Attendances at Locarno's main screening venue for the International Competition and Filmmakers of the Present Competition are up 9%-10% on last year, according to artistic director Frederic Maire in a review of his second edition heading up the festival.

Speaking exclusively to, Maire observed that the 2007 lineup for the international competition 'is stronger than last year and I think that this is a result of how the 2006 edition went. We had more persuasive arguments for getting films and we got all of the films we wanted.'

He was 'positively surprised' by the audiences' reactions to two of the competition films - Algerian Amor Hakkar's La Maison Jaune and Masahiro Kobayashi's The Rebirth, the latter of which went on to win the Golden Leopard. 'We discovered La Maison Jaune very late [in the selection], but the public reaction showed that we were right, and we were a bit afraid for the Japanese film which is a very strong and edgy film.' Maire observes.

Locarno also had a regular trickle of 'names' passing through the little town on the shores of Lago Maggiore over the past week - from Sir Anthony Hopkins and Christian Slater through Mike Leigh, Istvan Szabo, Robert Rodriguez to Carmen Maura, Michel Piccoli, and Dario Fo.

'It is important for us to find a balance between stars and films,' Maire said. 'I will never say we don't need stars, but I think it is important to have people who trust us and want to come to Locarno and get involved. A good example of this was Robert Rodriguez's Planet Terror on the Piazza Grande. Rodriguez and Rose McGowan were sitting in the middle of the Piazza for the whole screening and then gave autographs. And Anthony Hopkins [who spoke publicly about the festival's 'true independent spirit'] stayed in the cinema for the whole of the screening of his film Slipstream.'

While Locarno's 2007 edition might not have 'buzz films' of the same intensity as last year's buyers' favourites the Golden Leopard winner Das Fraulein, Little Miss Sunshine and Half Nelson, there were nevertheless a number of titles which have caught the attention of the 150-odd international buyers attending the festival this week.

According to Nadia Dresti, head of the festival's Industry Office, La Maison Jaune had been high on many buyers' list of favourites: the French-Algerian co-production has been sold to Switzerland's Xenix Filmdistibution and may be close to being picked up by a sales agent.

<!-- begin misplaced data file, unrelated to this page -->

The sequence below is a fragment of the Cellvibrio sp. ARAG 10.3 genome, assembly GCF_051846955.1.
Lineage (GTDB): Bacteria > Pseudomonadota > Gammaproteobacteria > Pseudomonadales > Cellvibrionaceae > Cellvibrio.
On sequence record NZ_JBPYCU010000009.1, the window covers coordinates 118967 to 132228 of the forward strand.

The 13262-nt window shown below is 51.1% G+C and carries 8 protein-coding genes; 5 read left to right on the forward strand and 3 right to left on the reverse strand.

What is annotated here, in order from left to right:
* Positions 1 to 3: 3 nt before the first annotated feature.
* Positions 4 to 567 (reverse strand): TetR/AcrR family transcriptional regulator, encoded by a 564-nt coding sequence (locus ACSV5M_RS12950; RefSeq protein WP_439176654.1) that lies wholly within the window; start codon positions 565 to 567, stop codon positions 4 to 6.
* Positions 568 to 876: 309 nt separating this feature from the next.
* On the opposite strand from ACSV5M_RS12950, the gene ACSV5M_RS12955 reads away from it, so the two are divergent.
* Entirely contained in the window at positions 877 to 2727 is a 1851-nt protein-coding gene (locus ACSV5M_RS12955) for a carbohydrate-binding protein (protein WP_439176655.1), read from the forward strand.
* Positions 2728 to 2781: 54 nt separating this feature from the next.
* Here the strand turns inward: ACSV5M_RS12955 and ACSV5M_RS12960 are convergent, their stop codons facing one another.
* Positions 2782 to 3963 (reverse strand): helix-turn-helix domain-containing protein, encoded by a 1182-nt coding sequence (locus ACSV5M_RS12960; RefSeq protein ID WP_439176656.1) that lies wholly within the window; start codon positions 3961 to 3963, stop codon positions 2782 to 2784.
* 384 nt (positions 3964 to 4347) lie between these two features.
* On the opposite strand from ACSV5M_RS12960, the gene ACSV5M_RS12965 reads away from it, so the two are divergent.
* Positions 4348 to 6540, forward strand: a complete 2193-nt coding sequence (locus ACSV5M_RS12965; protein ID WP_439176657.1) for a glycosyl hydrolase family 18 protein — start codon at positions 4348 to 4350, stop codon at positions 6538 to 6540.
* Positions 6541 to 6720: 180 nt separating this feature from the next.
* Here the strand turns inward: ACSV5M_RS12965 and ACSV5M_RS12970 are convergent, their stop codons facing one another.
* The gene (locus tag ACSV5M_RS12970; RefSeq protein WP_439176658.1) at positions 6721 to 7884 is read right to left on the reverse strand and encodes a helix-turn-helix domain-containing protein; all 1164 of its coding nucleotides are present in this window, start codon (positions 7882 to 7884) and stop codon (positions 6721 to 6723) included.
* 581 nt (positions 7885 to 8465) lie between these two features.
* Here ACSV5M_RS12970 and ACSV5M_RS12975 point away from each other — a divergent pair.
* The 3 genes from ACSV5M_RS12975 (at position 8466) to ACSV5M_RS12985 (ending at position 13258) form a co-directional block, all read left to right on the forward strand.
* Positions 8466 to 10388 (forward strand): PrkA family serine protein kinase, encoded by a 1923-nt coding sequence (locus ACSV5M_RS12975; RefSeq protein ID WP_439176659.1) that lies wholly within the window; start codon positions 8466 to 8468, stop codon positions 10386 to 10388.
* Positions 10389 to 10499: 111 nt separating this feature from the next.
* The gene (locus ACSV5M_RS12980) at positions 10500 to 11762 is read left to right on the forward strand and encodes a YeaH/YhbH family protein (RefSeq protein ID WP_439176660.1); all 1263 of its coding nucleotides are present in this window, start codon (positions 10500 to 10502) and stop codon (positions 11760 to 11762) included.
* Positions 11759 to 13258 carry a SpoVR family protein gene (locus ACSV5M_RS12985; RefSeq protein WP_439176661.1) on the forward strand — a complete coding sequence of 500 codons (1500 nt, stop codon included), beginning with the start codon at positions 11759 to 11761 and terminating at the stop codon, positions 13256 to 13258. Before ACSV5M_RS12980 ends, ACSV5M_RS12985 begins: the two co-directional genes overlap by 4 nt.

Meanwhile, The Match Factory's Michael Weber told that the first sales on Kenneth Bi's third feature The Drummer had been made to Spain's Karma, Lumiere for the Benelux, and to Filmcoopi for Switzerland, as well as having 'strong interest' from the buyers from the UK, Italy and Scandinavia. 'I think the film has touched a nerve in the same way as was done by Kim Ki-Duk with Summer, Autumn, Winter, Spring... [which screened in Locarno in 2003],' Weber suggested.

'I have the feeling that there are many more buyers here than last year,' Weber added, pointing out that the industry screening of The Drummer last Sunday morning had attracted more than 40 buyers ahead of the world premiere on the Piazza Grande on Thursday evening.

'Locarno is not just about selling films showing in the festival programme because I know of several sellers like Beatrix Wesle [of Atrix Films] or Massimo Saidel [Latido Films] who were also making deals on catalogue titles,' Dresti noted. 'Or the sales agents were meeting with buyers in the relaxed atmosphere here to talk about the upcoming titles at forthcoming festivals in late summer and the autumn. In addition, the Open Doors platform gives the sellers the chance to meet producers to talk about new projects and has converted many producers to the idea of having their films come to Locarno in the future. Jani Thilges of [Luxembourg's] Samsa Film was here for the first time this year and said he would definitely consider offering a film for the Piazza Grande in the future.'